Parcell et al v. Wright Medical Technology Incorporated et al

Filing 22

ORDER - IT IS ORDERED granting in part and denying in part Defendants' Motion to Dismiss Pursuant to Federal Rule of Civil Procedure 12(b)(6) (Doc. 12). Plaintiffs claim of Breach of Implied Warranty (Count VI) is dismissed with prejudice. Plai ntiffs' claims of Breach of Express Warranty (Count V), Negligent Misrepresentation (Count VII), and Fraudulent Misrepresentation (Count VIII) are dismissed with leave to amend. The motion is denied with respect to Plaintiffs' request for punitive damages. IT IS FURTHER ORDERED that Plaintiffs shall have 14 days from the date of this Order to file an amended complaint. Signed by Judge James A Teilborg on 7/6/12.(LAD)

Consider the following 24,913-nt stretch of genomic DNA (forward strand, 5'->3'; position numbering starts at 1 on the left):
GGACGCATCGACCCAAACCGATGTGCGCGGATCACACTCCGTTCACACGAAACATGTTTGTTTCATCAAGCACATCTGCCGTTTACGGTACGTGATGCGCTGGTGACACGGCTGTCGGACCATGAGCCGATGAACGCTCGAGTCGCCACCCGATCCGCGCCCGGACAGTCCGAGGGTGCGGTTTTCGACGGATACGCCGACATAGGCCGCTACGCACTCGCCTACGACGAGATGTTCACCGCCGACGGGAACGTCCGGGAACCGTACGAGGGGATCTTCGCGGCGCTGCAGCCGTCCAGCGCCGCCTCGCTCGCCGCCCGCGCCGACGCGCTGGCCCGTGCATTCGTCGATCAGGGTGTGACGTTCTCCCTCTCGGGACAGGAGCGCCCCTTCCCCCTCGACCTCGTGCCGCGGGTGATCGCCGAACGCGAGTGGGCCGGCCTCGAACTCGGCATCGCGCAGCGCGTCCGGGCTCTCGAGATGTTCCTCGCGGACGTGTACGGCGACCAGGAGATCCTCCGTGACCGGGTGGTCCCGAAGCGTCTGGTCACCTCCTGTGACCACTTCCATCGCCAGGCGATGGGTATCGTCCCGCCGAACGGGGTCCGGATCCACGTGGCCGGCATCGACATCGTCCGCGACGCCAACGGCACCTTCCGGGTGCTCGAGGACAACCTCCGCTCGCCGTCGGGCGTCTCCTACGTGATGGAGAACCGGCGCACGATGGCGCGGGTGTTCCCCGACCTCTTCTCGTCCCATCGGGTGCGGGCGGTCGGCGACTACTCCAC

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1 WO 2 3 4 5 6 IN THE UNITED STATES DISTRICT COURT 7 FOR THE DISTRICT OF ARIZONA 8 9 10 11 12 13 14 15 ) ) ) Plaintiffs, ) ) vs. ) ) Wright Medical Technology, Inc.; Wright) ) Medical Group, Inc., ) ) Defendants. ) ) Dale Parcell and Kathryn L. Parcell, No. CV 12-0368-PHX-JAT ORDER 16 17 Pending before the Court is Defendants’ Motion to Dismiss Pursuant to Federal Rule 18 of Civil Procedure 12(b)(6) (Doc. 12). The Motion seeks to dismiss some, but not all, of 19 Plaintiffs’ claims. The Court now rules on the Motion. 20 I. BACKGROUND 21 Plaintiffs Dale and Kathryn Parcell brought this product liability suit against 22 Defendants Wright Medical Technology Incorporated and Wright Medical Group 23 Incorporated, alleging various claims that arose from what Plaintiffs allege was a defective 24 Wright Medical ProFemur Total Hip System (the “Device”), which Plaintiffs further allege 25 was “designed, manufactured, tested, labeled, marketed, distributed and/or sold” by 26 Defendants. Doc. 1 at ¶ 11. 27 According to the Complaint, Plaintiff Dale Parcell’s experience with the Device has 28 proceeded as follows. The Device was implanted in Mr. Parcell on June 28, 2005 during a 1 left total hip replacement procedure. Id. at ¶¶ 12-13. Approximately six years later, on July 2 6, 2011, a component of the Device implanted in Mr. Parcell failed, causing him excruciating 3 pain. Id. at 14. The next day, Mr. Parcell underwent revision surgery to remove the 4 fractured component of the Device and have a Wright Medical cobalt chromium ProFemur 5 Z plus modular femoral neck implanted in its place. Id. at ¶ 15. As a result of the Device’s 6 failure, Mr. Parcell alleges that he has “suffered severe physical and mental pain and anguish, 7 disability and inconvenience, incurred substantial hospital, medical and rehabilitation 8 expenses, loss of ability to work, and loss of ability to enjoy life, and will continue to suffer 9 these losses in the future.” Id. at ¶ 17. Mr. Parcell further alleges that he could not have 10 reasonably discovered any problems with the Device until he underwent revision surgery. 11 Id. at ¶ 18. 12 The Device itself is comprised of three separate components that are assembled during 13 surgery: a femoral head, a modular neck, and a femoral stem. Id. at ¶ 24. Each component 14 is available in multiple sizes, and the modular nature of the Device allows it to be customized 15 to the unique anatomy of each patient. Id. However, this feature of the Device also can 16 contribute to higher levels of corrosion, wear, fretting, and fatigue at the interfaces between 17 the modular components. Id. at ¶ 27. Fretting, which is “a wear mechanism that occurs at 18 low amplitude between two mechanically joined parts under load,” is particularly 19 problematic in modular devices because “it is almost impossible to prevent.” Id. at ¶ 27-28. 20 Various design characteristics may affect the amount of fretting, including “neck diameter, 21 neck length, the material with which the neck is made, the method of assembly required, and 22 fabrication tolerances of the joined parts.” Id. at ¶ 29. With regard to the material chosen 23 for the neck, studies have shown that those made from titanium “are more likely to suffer 24 fretting corrosion and fatigue fracture than those made from cobalt-chromium.” Id. at ¶ 30. 25 The particular modular neck that failed in Mr. Parcell’s Device was made of titanium. 26 Id. at ¶ 25. However, in 2009, Defendants changed the material of the modular neck used 27 in the Device from titanium to a cobalt-chrome alloy. Id. at ¶ 33. Plaintiffs allege that, 28 despite this change to the Device, Defendants “implemented no corrective action in the form -2- 1 of a recall or even an announcement or warning to the medical community or to the public 2 at large concerning its decision.” Id. at ¶ 34. Nevertheless, Plaintiffs further allege that 3 Defendants “were aware, or should have been aware, of the danger of fatigue fracture and 4 failure risks inherent in the titanium ProFemur modular femoral neck adapters generally.” 5 Id. at ¶ 35. Despite this alleged knowledge of problems with the Device, Defendants 6 allegedly “have consistently underreported and withheld information as to the propensity of 7 the Device to fail, [have] intentionally misled the FDA by underreporting adverse event 8 reports and withholding information showing the propensity of the Device to fail, and [have] 9 intentionally misrepresented the efficacy and safety of the Device to the medical community, 10 patients and the public at large.” Id. at ¶ 41. 11 In the Complaint, Plaintiffs state the following nine claims for relief: Count I - 12 Negligence; Count II - Strict Liability - Design Defect; Count III - Strict Liability - 13 Manufacturing Defect; Count IV - Strict Liability - Failure to Warn; Count V - Breach of 14 Express Warranty; Count VI - Breach of Implied Warranty of Fitness;1 Count VII - Negligent 15 Misrepresentation; Count VIII - Fraudulent Misrepresentation; and Count IX - Loss of 16 Consortium. Plaintiffs seek general damages, special damages, and punitive damages, in 17 addition to various costs. Id. at 22. Defendants have moved under Rule 12(b)(6) to dismiss 18 Counts V, VI, VII, and VIII, in addition to Plaintiffs’ request for punitive damages. The 19 Court now rules on the motion. 20 II. LEGAL STANDARDS 21 A. Pleading Standard under Rule 8(a) 22 The Court may dismiss a complaint for failure to state a claim under 12(b)(6) for two 23 reasons: 1) lack of a cognizable legal theory and 2) insufficient facts alleged under a 24 cognizable legal theory. Balistreri v. Pacifica Police Dep’t, 901 F.2d 696, 699 (9th Cir. 25 1990). 26 1 27 28 In the Complaint, this count is incorrectly labeled as “Count V - Breach of Implied Warranty of Fitness.” Doc. 1 at 18. Because it is the sixth count in the Complaint, the Court will refer in this Order to this count as “Count VI.” -3- 1 To survive a 12(b)(6) motion for failure to state a claim, a complaint must meet the 2 requirements of Federal Rule of Civil Procedure 8(a)(2). Rule 8(a)(2) requires a “short and 3 plain statement of the claim showing that the pleader is entitled to relief,” so that the 4 defendant has “fair notice of what the . . . claim is and the grounds upon which it rests.” Bell 5 Atl. Corp. v. Twombly, 550 U.S. 544, 555 (2007) (quoting Conley v. Gibson, 355 U.S. 41, 47 6 (1957)). 7 Although a complaint attacked for failure to state a claim does not need detailed 8 factual allegations, the pleader’s obligation to provide the grounds for relief requires “more 9 than labels and conclusions, and a formulaic recitation of the elements of a cause of action 10 will not do.” Twombly, 550 U.S. at 555 (internal citations omitted). The factual allegations 11 of the complaint must be sufficient to raise a right to relief above a speculative level. Id. 12 Rule 8(a)(2) “requires a ‘showing,’ rather than a blanket assertion, of entitlement to relief. 13 Without some factual allegation in the complaint, it is hard to see how a claimant could 14 satisfy the requirement of providing not only ‘fair notice’ of the nature of the claim, but also 15 ‘grounds’ on which the claim rests.” Id. (citing 5 C. Wright & A. Miller, Federal Practice 16 and Procedure §1202, pp. 94, 95(3d ed. 2004)). 17 Rule 8’s pleading standard demands more than “an unadorned, the-defendant- 18 unlawfully-harmed-me accusation.” Ashcroft v. Iqbal, 556 U.S. 662, 678 (2009) (citing 19 Twombly, 550 U.S. at 555). A complaint that offers nothing more than naked assertions will 20 not suffice. To survive a motion to dismiss, a complaint must contain sufficient factual 21 matter, which, if accepted as true, states a claim to relief that is “plausible on its face.” Iqbal, 22 556 U.S. at 678. Facial plausibility exists if the pleader pleads factual content that allows the 23 court to draw the reasonable inference that the defendant is liable for the misconduct alleged. 24 Id. Plausibility does not equal “probability,” but plausibility requires more than a sheer 25 possibility that a defendant has acted unlawfully. Id. “Where a complaint pleads facts that 26 are ‘merely consistent’ with a defendant’s liability, it ‘stops short of the line between 27 possibility and plausibility of entitlement to relief.’” Id. (citing Twombly, 550 U.S. at 557). 28 In deciding a motion to dismiss under Rule 12(b)(6), the Court must construe the facts -4- 1 alleged in the complaint in the light most favorable to the drafter of the complaint and the 2 Court must accept all well-pleaded factual allegations as true. See Shwarz v. United States, 3 234 F.3d 428, 435 (9th Cir. 2000). Nonetheless, the Court does not have to accept as true 4 a legal conclusion couched as a factual allegation. Papasan v. Allain, 478 U.S. 265, 286 5 (1986). 6 B. Heightened Pleading Standard under Rule 9(b) 7 Rule 9(b) requires a party alleging fraud to “state with particularity the circumstances 8 constituting fraud.” Fed. R. Civ. P. 9(b). It thus “requires the identification of the 9 circumstances constituting fraud so that the defendant can prepare an adequate answer from 10 the allegations.” Bosse v. Crowell Collier & Macmillan, 565 F.2d 602, 611 (9th Cir. 1977). 11 The Ninth Circuit has “interpreted Rule 9(b) to mean that the pleader must state the time, 12 place, and specific content of the false representations as well as the identities of the parties 13 to the misrepresentation.” Schreiber Distrib. Co. v. Serv-Well Furniture Co., Inc., 806 F.2d 14 1393, 1401 (9th Cir. 1986) (citing Semegen v. Weidner, 780 F.2d 727, 731 (9th Cir. 1985)). 15 “[I]n order for a complaint to allege fraud with the requisite particularity, ‘a plaintiff must 16 set forth more than the neutral facts necessary to identify the transaction. The plaintiff must 17 set forth what is false or misleading about a statement, and why it is false. In other words, 18 the plaintiff must set forth an explanation as to why the statement or omission complained 19 of was false or misleading.’” Yourish v. Cal. Amplifier, 191 F.3d 983, 993 (9th Cir. 1999) 20 (quoting In re GlenFed, Inc. Sec. Litig., 42 F.3d 1541, 1548 (9th Cir. 1994) (en banc)) 21 (footnote omitted). 22 Furthermore, there may be cases where fraud is not an essential element of a claim, 23 but where the plaintiff has nevertheless “allege[d] a unified course of fraudulent conduct and 24 rel[ied] entirely on that course of conduct as the basis of a claim.” Vess v. Ciba-Geigy Corp. 25 USA, 317 F.3d 1097, 1103 (9th Cir. 2003). In such cases, “the claim is said to be ‘grounded 26 in fraud’ or to ‘sound in fraud,’ and the pleading of that claim as a whole must satisfy the 27 particularity requirement of Rule 9(b).” Id. at 1103-04. In other cases where fraud is not 28 an essential element of a claim and the plaintiff has alleged both fraudulent and non-5- 1 fraudulent conduct, “only allegations (‘averments’) of fraudulent conduct must satisfy the 2 heightened pleading requirements of Rule 9(b). Allegations of non-fraudulent conduct need 3 satisfy only the ordinary notice pleading standards of Rule 8(a).” Id. at 1105. Finally, 4 “dismissals for failure to comply with Rule 9(b) should ordinarily be without prejudice. 5 Leave to amend should be granted if it appears at all possible that the plaintiff can correct the 6 defect.” Id. at 1108. 7 III. 8 9 10 11 12 13 14 15 16 17 18 19 20 21 22 23 24 25 26 27 28 ANALYSIS A. Plaintiffs’ Breach of Express Warranty and Breach of Implied Warranty Claims Defendants first argue that Plaintiffs’ breach of warranty claims (Counts V and VI) are barred by the applicable statute of limitations. Specifically, Defendants assert that the four-year statute of limitations in section 47-2725 of the Arizona Revised Statutes bars both claims. See A.R.S. § 47-2725(A) (“An action for breach of any contract for sale must be commenced within four years after the cause of action has accrued.”). Thus, Defendants argue that the four-year statute of limitations began to run on June 28, 2005, when Mr. Parcell’s initial surgery to implant the Device occurred, and expired in 2009, nearly three years before Plaintiffs filed this suit on February 22, 2012. Clearly, this statute of limitations applies to bar Plaintiffs’ warranty claims unless the running of the statute was tolled. Section 47-2725(B) provides a basis for such tolling in certain circumstances, stating that “[a] breach of warranty occurs when tender of delivery is made, except that where a warranty explicitly extends to future performance of the goods and discovery of the breach must await the time of such performance the cause of action accrues when the breach is or should have been discovered.” A.R.S. § 47-2725(B). Though Arizona courts have not clarified what is required for a warranty to “explicitly extend[] to future performance,” the Ninth Circuit adopted the following “majority rule” in construing a Washington statute with identical language to that of section 47-2725(B): Most courts have been very harsh in determining whether a warranty explicitly extends to future performance. Emphasizing the word “explicitly,” they have ruled that there must be specific reference to a future time in the warranty. As a result of this harsh construction, most express warranties cannot meet the test -6- 1 2 3 4 5 6 7 8 9 10 11 12 13 14 15 16 17 18 19 20 21 22 23 24 25 26 27 and no implied warranties can since, by their very nature, they never “explicitly extend to future performance.” W. Recreational Vehicles, Inc. v. Swift Adhesives, Inc., 23 F.3d 1547, 1550 (9th Cir. 1994) (quoting Standard Alliance Indus. v. Black Clawson Co., 587 F.2d 813, 820 (6th Cir. 1978)). Thus, under the majority rule, “courts construe the term ‘explicit’ to mean that the warranty of future performance must be unambiguous, clearly stated, or distinctly set forth.” Id. (internal quotation and brackets omitted). In light of the absence of any guidance from Arizona courts to the contrary, the Court will apply this majority rule to determine whether the exception in section 47-2725(B) might apply. 1. Express Warranty Claim With regard to the express warranty claim, Plaintiffs argue that the exception in section 47-2725(B) applies such that the statute of limitations did not begin to run until Mr. Parcell’s revision surgery on July 6, 2011, the date that he discovered the breach. To support their argument, Plaintiffs cite in their response to four paragraphs of the Complaint. Doc. 15 at 4. However, the cited paragraphs only vaguely reference Defendants’ general marketing strategies and “misrepresentations” to the medical community. From these vague allegations, the Court is unable to draw a reasonable inference that an express warranty that explicitly extended to future performance existed. Therefore, the Court agrees with Defendants that Plaintiffs’ Complaint makes no allegations of any express warranties that “explicitly extend[] to future performance,” which is required for any tolling of the statute of limitations to occur. See A.R.S. § 47-2725(B). However, the Court cannot say with certainty that Plaintiffs are unable to properly allege an express warranty that might fall within the exception of section 47-2725(B). Thus, the Court will dismiss Plaintiffs’ breach of express warranty claim with leave to amend. 2. Implied Warranty Claim With regard to Plaintiffs’ breach of implied warranty claim, that claim is clearly barred by the four-year statute of limitations because the exception in section 47-2725(B) does not apply to implied warranties. See W. Recreational Vehicles, 23 F.3d at 1550. 28 -7- 1 Furthermore, Defendants also argue that the implied warranty claim must be dismissed 2 because, under Arizona law, it merges with Plaintiffs’ strict liability claims (Counts II, III, 3 and IV). Indeed, “in Arizona, when a complaint alleges product liability claims under 4 theories of both breach of implied warranties and strict liability, those theories merge: ‘the 5 theory of liability under implied warranty has been merged into the doctrine of strict liability 6 in tort, so that it is on this latter doctrine that the plaintiff’s claim must stand or fall.’” Hearn 7 v. R.J. Reynolds Tobacco Co., 279 F. Supp. 2d 1096, 1103 (D. Ariz. 2003) (quoting Scheller 8 v. Wilson Certified Foods, Inc., 559 P.2d 1074, 1076 (Ariz. Ct. App. 1977)). In their 9 response, Plaintiffs do not contend otherwise. Therefore, the Court will dismiss Plaintiffs’ 10 11 12 13 14 15 16 17 18 19 20 21 22 Breach of Implied Warranty claim with prejudice. B. Plaintiffs’ Negligent Misrepresentation and Fraudulent Misrepresentation Claims Defendants also argue that both of Plaintiffs’ misrepresentation claims (Counts VII and VIII) are subject to the heightened pleading standard of Rule 9(b) and that Plaintiffs have failed to plead either claim with sufficient particularity to meet that standard. The Court agrees with Defendants that Plaintiffs’ Complaint fails to include “the who, what, when, where, and how” of Defendants’ alleged fraudulent misconduct. See Vess, 317 F.3d at 1106. Instead, Plaintiffs simply rely on vague assertions that “at all relevant times” Defendants “were aware, or should have been aware,” of various risks and problems associated with Defendants’ femoral neck adapter product. See, e.g., Doc. 1 at ¶¶ 33-35, 40-41, 55. Plaintiffs further allege that Defendants, again “at all relevant times, . . . intentionally made material misrepresentations,” id. at ¶ 55, and “consistently underreported and withheld information as to the propensity of the [product] to fail.”2 Id. at ¶ 41. In light of these 23 24 25 26 27 28 2 Some of Plaintiffs’ allegations of fraudulent conduct describe statements or omissions that Defendants directed toward the FDA, rather than toward Plaintiffs or the medical community in general. See, e.g., Doc. 1 at ¶¶ 41, 42, 45 & 53. However, to the extent that Plaintiffs claim such “fraud on the FDA,” those claims are preempted by federal law, Buckman Co. v. Plaintiff’s Legal Comm., 531 U.S. 341, 353 (2001), and therefore would require dismissal even if they met the pleading standard of Rule 9(b). -8- 1 alleged misrepresentations and omissions, Plaintiffs further allege that Defendants “acted 2 with gross negligence and willful and wanton disregard for the safety of the general public 3 and the Plaintiff in knowingly and intentionally continuing to market, promote and sell the 4 [product] . . . so as to maximize its sales and profits.” Id. at ¶ 96. 5 However, none of these allegations identifies any specific statements or omissions, 6 let alone what might have been false or misleading about them. Plaintiffs also fail to identify 7 with sufficient factual specificity who made any misleading statements, and when and where 8 they were made. Though Plaintiffs give somewhat more detailed factual information with 9 regard to Defendants’ decision to switch from a titanium product to one made of cobalt 10 chrome, id. at ¶ 33-34, Plaintiffs do not state with the required factual detail why this 11 decision and Defendants’ actions related to it were fraudulent. The same is true of Plaintiffs’ 12 description of Defendants’ alleged “kickback” scheme, which appears only in Plaintiffs’ 13 response and not in the Complaint itself. See Doc. 15 at 8. Hence, the allegations of 14 fraudulent conduct in Plaintiffs’ Complaint do not meet Rule 9(b)'s heightened standard.3 15 These inadequate pleadings are clearly problematic with regard to Plaintiffs’ claim 16 for fraudulent misrepresentation, which is subject to the requirements of Rule 9(b) because 17 it includes fraud as a necessary element. See Carrel v. Lux, 420 P.2d 564, 568 (Ariz. 1966) 18 (listing the elements necessary to establish fraudulent misrepresentation in Arizona). 19 Therefore, the Court will dismiss Count VIII of the Complaint. Further, though Plaintiffs’ 20 allegations as they now stand fall far short of the Rule 9(b) pleading standard, the Court 21 cannot say that it is not at all possible that Plaintiffs can correct the defect. See Vess, 317 22 F.3d at 1108. Thus, the Court will grant Plaintiffs leave to amend their fraudulent 23 3 24 25 26 27 28 Plaintiffs also state that, though they believe their Complaint meets the required pleading standards, they “intend to conduct discovery to substantiate in more specific detail the foundation of their allegations.” Doc. 15 at 8. However, “since the purpose of Rule 9(b)’s heightened pleading requirement is to protect a defendant from the reputational harm inherent in fraud allegations,” Plaintiffs will not be permitted “to conduct a discovery fishing expedition before properly stating any fraud-based claim.” Reiniger v. W.L. Gore & Assocs., Inc., No. CV-09-8185-PCT-PGR, 2010 WL 1948588, at *3 (D. Ariz. May 12, 2010) (citing Vess, 317 F.3d at 1104). -9- 1 misrepresentation claim. 2 On the other hand, under Arizona law “[n]egligent misrepresentation is a separate tort 3 from that of fraud.” Arnold & Assocs., Inc. v. Misys Healthcare Sys., 275 F. Supp. 2d 1013, 4 1029 (D. Ariz. 2003) (citing Pettay v. Ins. Mktg. Servs., 752 P.2d 18, 21 (Ariz. Ct. App. 5 1987)). Negligent misrepresentation “is committed by the giving of false information 6 intended for the guidance of others and justifiably relied upon by them causing damages if 7 the giver of the false information fails to exercise reasonable care or competence in obtaining 8 or communicating the information.” Id. (citing St. Joseph’s Hosp. & Med. Ctr. v. Reserve 9 Life Ins. Co., 742 P.2d 808, 813 (Ariz. 1987)). Thus, because negligent misrepresentation 10 does not include fraud as a necessary element, the Rule 9(b) standard only applies to 11 Plaintiffs’ entire claim if it is “grounded in fraud.” See Vess, 317 F.3d at 1103-04. 12 Otherwise, the Rule 9(b) standard does not apply to any allegations of non-fraudulent 13 conduct. Id. at 1104. 14 The Court finds that Plaintiffs’ negligent misrepresentation claim is subject to the 15 requirements of Rule 9(b) because the basis of that claim is the same “unified course of 16 fraudulent conduct” that Plaintiffs rely on for their fraudulent misrepresentation claim. See 17 id. That is, the conduct that Plaintiffs allege to be negligent is identical to the conduct that 18 Plaintiffs allege elsewhere in the Complaint to be intentional and fraudulent. Plaintiffs 19 merely attempt to describe that conduct as negligent in support of one claim and fraudulent 20 in support of another. It is clear to the Court, however, that Plaintiffs’ characterization of the 21 conduct in the Complaint, which includes several allegations of intentionally misleading 22 statements, is more indicative of fraud than negligence. Thus, the claim is “grounded in 23 fraud.” Because the Court has found that none of the allegations of this fraudulent unified 24 course of conduct meets the requirements of Rule 9(b), Plaintiffs’ claim for negligent 25 misrepresentation will also be dismissed with leave to amend. 26 C. Plaintiffs’ Request for Punitive Damages 27 Finally, Plaintiffs request punitive damages in the Complaint. Defendants argue that 28 Plaintiffs did not properly plead this “claim” for punitive damages. However, Plaintiffs’ - 10 - 1 request for punitive damages is not a separate claim in the Complaint, but rather is 2 incorporated into Plaintiffs’ prayer for relief and is thus not tied to any specific claims. 3 Furthermore, the Court finds that the allegations in the Complaint are sufficient to support 4 a reasonable inference that Defendants acted with the “evil mind” that is required to support 5 an award of punitive damages in Arizona. See Linthicum v. Nationwide Life Ins. Co., 723 6 P.2d 675, 679 (Ariz. 1986). Thus, the Court will deny Defendants’ motion to dismiss 7 Plaintiffs’ prayer for punitive damages. 8 IV. 9 CONCLUSION Accordingly, 10 IT IS ORDERED granting in part and denying in part Defendants’ Motion to Dismiss 11 Pursuant to Federal Rule of Civil Procedure 12(b)(6) (Doc. 12). Plaintiffs’ claim of Breach 12 of Implied Warranty (Count VI) is dismissed with prejudice. Plaintiffs’ claims of Breach of 13 Express Warranty (Count V), Negligent Misrepresentation (Count VII), and Fraudulent 14 Misrepresentation (Count VIII) are dismissed with leave to amend. The motion is denied 15 with respect to Plaintiffs’ request for punitive damages. 16 17 18 IT IS FURTHER ORDERED that Plaintiffs shall have 14 days from the date of this Order to file an amended complaint. DATED this 6th day of July, 2012. 19 20 21 22 23 24 25 26 27 28 - 11 -